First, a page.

Antibiotics Overused in Neoatal Intensive Care Units: Study
The findings of a new study suggest that pediatric neonatal intensive care units (NICU) may be giving newborns too many antibiotics, which may pose long-term risks with the emergency of antibiotic-resistant bacteria.
Researchers found pediatric neonatal intensive care unit (NICU) antibiotic use varied as much as 40-fold between different hospitals, with some giving virtually all infants antibiotics during their entire stay in the unit. The findings were published April 20, in the medical journal Pediatrics.
The retrospective cohort study by researchers from Stanford University and California Children’s Services analyzed the data from more than 52,000 infant hospitalizations in 127 NICUs within California during 2013. They compared antibiotic usage with rates of proven infection, necrotizing enterocolitis (NEC), mortality and other factors.
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According to the findings, antibiotic use varied from 2.4% to 97% of patient days. The average rate of use was 24.5%.
At all levels of use, researchers found that doctors gave newborns antibiotics even when they had no proven infection, necrotizing enterocolitis (NEC), or surgical need.
Nearly half of NICU’s used antibiotics more than 25% of the time, while half used it less than 25% of the time. In most of these cases, the reported infection rates of the infants was zero.
Overall, surgical cases, infant deaths or NEC had no bearing on whether antibiotics were used on infants, leading researchers to conclude antibiotics are being used when they are not needed.
Concerns Over Unnecessary Antibiotic Use
Researchers remained concerned about the increasing use of antibiotics as recent studies have shown antibiotic overuse may contribute to the creation of antibiotic-resistant bacteria.
A CDC study published in 2013 revealed antibiotic-resistant superbugs are on the rise in U.S. hospitals, placing many patients at risk of death. CDC officials say up to half of superbug infections become fatal.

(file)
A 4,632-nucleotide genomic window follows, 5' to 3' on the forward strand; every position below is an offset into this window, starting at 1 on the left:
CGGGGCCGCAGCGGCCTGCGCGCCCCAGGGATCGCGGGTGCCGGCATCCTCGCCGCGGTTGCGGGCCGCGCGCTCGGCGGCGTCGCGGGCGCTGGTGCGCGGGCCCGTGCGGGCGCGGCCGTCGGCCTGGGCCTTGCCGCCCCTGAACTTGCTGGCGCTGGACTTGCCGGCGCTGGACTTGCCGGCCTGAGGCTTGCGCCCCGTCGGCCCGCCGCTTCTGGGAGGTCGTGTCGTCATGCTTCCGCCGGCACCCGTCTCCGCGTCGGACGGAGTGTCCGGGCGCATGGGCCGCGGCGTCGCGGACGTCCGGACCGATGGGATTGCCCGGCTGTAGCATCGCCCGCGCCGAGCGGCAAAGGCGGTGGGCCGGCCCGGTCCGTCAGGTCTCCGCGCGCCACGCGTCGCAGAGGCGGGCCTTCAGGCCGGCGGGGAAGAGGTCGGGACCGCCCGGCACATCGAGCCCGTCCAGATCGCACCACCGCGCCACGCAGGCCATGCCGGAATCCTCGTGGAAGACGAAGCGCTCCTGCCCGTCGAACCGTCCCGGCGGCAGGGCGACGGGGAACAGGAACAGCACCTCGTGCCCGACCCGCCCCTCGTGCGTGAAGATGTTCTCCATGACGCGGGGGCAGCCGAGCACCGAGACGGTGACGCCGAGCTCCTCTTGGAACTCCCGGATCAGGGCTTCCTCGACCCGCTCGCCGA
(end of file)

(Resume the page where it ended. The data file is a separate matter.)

A British report published late last year warns by the year 2050 nearly 10 million deaths will be attributable to antibiotic resistant infections every year, unless drastic measures are taken to stop the increasing risks.
Infant treatment with antibiotics is a mainstay in NICUs, yet prescribing practices vary depending on the doctor’s ability to determine the likelihood that an infant has a life threatening infection. Doctor’s must quickly assess the risk against the benefit, and they may often be wrong.
In most instances when an infant has a major infection it can be catastrophic, resulting in serious side effects including death, if the infection is not treated quickly. Thus, doctors often err on the side of caution and prescribe antibiotics.
However, cautionary prescribing treatment also has risks. Prescribing antibiotics can increase the risk of infection, death and NEC in infants. Antibiotics have also been linked to a higher risk of asthma later in life.
A study published in 2014 concluded using multiple aggressive doses of antibiotics to treat drug-resistant pathogens may not be helping in warding off the pathogens, but may be actually contributing to the spread of the superbugs.
A study published in 2013 revealed antibiotics contribute in causing outbreaks of antibiotic-resistant bacterial infections in NICUs. The Greek study revealed nearly half of infants infected in the NICU study carried one particular strain of drug-resistant bacteria.
BrianJanuary 23, 2020 at 6:56 pm
Our Daughter was admitted to the NICU at Sunrise hospital in 2016 right after she was born. She was normal weight her lungs just didn't clear all the way. We had to fight to get her released from the NICU days later. They fed her formula even though we said we wanted to breast feed. They had her on at least 3 different antibiotics. She was breathing fine later in same day she was born. Now her imm[Show More]Our Daughter was admitted to the NICU at Sunrise hospital in 2016 right after she was born. She was normal weight her lungs just didn't clear all the way. We had to fight to get her released from the NICU days later. They fed her formula even though we said we wanted to breast feed. They had her on at least 3 different antibiotics. She was breathing fine later in same day she was born. Now her immune system is so weak that she has an ear infection, cold or croup every other month.
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